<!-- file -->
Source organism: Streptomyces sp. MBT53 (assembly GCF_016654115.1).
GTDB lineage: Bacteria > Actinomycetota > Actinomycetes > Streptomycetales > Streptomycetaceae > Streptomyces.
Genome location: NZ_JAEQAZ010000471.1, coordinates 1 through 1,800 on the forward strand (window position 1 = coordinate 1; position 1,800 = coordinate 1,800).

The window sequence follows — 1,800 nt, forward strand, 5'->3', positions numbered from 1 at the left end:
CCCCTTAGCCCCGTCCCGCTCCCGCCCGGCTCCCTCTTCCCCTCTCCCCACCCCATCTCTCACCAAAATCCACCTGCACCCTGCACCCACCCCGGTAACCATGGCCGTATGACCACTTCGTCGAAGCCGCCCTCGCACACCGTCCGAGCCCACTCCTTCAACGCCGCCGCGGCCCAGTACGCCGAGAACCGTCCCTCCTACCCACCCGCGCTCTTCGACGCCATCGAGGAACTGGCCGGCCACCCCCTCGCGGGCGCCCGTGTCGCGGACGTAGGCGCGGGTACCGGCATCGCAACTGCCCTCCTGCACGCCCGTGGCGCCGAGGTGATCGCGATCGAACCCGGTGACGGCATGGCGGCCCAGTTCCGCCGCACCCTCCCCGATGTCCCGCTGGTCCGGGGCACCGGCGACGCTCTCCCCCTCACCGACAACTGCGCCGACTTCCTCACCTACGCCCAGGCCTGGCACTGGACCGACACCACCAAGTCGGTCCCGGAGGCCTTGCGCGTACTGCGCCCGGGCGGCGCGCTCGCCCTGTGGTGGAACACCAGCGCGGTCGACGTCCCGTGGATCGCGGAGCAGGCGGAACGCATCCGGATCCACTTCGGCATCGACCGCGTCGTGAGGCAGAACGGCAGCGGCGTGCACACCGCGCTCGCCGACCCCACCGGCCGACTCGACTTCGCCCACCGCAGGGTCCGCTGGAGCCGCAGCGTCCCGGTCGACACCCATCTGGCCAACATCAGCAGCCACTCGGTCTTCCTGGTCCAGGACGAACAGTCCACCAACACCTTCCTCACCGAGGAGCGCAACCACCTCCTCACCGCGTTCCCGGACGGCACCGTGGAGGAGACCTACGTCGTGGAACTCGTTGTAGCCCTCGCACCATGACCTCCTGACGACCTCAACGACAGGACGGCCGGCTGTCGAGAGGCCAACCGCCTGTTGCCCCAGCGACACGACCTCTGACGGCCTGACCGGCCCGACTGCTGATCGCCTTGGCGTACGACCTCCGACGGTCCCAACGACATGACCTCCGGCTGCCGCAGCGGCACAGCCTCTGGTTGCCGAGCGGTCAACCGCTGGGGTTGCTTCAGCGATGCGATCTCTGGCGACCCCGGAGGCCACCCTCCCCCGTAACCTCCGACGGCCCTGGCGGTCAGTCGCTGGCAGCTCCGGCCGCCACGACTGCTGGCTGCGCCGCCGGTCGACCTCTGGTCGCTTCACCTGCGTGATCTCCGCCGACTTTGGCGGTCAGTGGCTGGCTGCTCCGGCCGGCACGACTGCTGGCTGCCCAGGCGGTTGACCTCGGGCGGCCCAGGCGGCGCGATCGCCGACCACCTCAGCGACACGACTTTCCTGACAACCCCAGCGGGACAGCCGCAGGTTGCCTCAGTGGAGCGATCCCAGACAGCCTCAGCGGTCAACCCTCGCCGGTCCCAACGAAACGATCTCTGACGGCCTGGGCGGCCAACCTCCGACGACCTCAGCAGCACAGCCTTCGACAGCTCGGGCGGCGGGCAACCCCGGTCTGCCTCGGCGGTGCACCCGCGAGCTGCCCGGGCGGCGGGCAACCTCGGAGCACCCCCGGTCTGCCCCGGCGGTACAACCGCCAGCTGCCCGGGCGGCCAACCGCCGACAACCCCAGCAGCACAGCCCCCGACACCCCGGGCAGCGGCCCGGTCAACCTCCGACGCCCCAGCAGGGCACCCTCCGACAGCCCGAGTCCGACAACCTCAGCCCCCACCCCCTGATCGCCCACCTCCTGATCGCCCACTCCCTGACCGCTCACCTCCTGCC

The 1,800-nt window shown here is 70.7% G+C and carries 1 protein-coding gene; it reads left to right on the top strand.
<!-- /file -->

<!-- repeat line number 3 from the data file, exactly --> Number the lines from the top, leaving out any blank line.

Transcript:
Genome location: NZ_JAEQAZ010000471.1, coordinates 1 through 1,800 on the forward strand (window position 1 = coordinate 1; position 1,800 = coordinate 1,800).